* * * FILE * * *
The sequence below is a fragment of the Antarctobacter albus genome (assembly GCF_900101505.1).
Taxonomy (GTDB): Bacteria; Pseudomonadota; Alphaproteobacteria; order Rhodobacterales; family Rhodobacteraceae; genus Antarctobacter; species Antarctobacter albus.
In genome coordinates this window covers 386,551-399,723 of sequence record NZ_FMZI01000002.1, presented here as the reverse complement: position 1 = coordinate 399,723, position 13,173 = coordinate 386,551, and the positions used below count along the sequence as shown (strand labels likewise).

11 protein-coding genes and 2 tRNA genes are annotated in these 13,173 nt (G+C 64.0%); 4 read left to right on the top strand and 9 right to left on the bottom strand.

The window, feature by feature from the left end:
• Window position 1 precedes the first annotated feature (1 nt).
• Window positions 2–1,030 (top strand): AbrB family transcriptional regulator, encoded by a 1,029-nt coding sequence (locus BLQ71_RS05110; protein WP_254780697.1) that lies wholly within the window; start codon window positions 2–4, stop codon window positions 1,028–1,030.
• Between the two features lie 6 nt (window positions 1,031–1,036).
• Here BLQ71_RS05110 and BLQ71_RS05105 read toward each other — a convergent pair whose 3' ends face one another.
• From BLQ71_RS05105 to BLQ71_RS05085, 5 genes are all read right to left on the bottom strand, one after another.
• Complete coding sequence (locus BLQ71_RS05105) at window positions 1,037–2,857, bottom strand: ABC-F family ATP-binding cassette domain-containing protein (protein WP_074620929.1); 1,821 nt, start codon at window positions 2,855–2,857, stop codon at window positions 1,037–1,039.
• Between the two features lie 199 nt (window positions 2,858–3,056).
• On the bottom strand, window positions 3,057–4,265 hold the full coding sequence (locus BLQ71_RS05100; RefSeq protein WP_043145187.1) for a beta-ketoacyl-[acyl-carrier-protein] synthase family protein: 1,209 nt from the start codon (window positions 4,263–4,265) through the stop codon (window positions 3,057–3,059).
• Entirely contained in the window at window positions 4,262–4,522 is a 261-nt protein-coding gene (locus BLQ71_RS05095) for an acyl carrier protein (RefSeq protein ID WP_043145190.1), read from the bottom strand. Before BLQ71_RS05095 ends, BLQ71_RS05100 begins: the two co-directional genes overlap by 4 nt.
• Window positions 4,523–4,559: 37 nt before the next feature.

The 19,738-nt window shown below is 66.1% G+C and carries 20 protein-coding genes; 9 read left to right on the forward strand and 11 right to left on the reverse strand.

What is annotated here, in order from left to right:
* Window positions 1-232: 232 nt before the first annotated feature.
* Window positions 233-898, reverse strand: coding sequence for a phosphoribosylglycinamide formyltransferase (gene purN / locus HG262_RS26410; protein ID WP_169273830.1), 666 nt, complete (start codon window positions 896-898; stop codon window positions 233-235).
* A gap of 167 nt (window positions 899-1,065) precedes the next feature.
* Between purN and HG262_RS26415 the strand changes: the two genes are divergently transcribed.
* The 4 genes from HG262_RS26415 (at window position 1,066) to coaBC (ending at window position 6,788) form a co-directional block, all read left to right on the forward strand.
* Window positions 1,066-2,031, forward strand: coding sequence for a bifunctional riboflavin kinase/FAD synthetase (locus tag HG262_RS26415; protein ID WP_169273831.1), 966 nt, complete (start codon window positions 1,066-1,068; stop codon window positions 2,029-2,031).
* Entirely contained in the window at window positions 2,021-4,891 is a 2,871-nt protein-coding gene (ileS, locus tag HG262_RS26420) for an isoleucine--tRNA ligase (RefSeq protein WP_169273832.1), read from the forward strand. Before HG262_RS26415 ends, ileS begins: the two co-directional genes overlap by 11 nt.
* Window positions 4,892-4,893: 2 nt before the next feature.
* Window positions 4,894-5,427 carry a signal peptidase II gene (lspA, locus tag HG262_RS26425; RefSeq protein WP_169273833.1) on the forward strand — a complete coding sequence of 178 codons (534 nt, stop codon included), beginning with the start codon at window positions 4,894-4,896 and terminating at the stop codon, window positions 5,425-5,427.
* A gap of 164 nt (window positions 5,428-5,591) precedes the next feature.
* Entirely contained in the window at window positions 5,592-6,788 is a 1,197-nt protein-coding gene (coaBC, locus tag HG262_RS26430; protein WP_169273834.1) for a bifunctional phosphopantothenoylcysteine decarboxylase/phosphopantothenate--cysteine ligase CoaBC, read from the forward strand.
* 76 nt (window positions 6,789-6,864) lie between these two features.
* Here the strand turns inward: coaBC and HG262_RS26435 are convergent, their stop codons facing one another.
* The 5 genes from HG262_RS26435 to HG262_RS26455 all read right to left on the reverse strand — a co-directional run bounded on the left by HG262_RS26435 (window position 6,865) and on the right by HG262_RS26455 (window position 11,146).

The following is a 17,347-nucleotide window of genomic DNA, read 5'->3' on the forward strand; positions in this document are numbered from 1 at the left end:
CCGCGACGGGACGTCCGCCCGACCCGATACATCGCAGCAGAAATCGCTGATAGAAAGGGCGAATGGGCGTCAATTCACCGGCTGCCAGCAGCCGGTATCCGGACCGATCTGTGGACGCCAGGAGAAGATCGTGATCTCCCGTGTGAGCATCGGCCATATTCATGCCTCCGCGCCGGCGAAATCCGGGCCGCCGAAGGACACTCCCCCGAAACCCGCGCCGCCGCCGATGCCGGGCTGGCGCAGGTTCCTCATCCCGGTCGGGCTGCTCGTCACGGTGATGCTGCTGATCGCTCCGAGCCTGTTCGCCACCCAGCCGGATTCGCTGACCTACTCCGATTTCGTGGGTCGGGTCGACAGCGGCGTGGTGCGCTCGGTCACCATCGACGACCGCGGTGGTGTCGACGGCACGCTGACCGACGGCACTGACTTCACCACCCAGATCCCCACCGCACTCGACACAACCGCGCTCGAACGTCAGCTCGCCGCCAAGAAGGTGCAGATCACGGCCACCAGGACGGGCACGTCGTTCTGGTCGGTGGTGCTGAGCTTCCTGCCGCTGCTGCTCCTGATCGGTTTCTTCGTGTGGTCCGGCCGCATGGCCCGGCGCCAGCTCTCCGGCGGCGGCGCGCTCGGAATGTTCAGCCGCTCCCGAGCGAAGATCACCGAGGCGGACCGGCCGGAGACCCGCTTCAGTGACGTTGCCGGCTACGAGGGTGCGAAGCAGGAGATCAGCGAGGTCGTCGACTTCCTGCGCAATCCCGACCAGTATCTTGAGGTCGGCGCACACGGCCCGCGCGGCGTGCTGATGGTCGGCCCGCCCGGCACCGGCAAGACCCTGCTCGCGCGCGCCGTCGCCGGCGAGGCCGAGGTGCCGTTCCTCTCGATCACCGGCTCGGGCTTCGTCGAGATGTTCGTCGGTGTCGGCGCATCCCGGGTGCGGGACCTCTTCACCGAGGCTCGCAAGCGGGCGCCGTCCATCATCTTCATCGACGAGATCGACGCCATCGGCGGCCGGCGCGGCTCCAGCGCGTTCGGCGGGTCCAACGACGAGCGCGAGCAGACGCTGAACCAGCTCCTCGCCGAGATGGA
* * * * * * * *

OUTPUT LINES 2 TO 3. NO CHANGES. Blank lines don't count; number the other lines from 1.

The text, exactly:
Taxonomy (GTDB): Bacteria; Pseudomonadota; Alphaproteobacteria; order Rhodobacterales; family Rhodobacteraceae; genus Antarctobacter; species Antarctobacter albus.
In genome coordinates this window covers 386,551-399,723 of sequence record NZ_FMZI01000002.1, presented here as the reverse complement: position 1 = coordinate 399,723, position 13,173 = coordinate 386,551, and the positions used below count along the sequence as shown (strand labels likewise).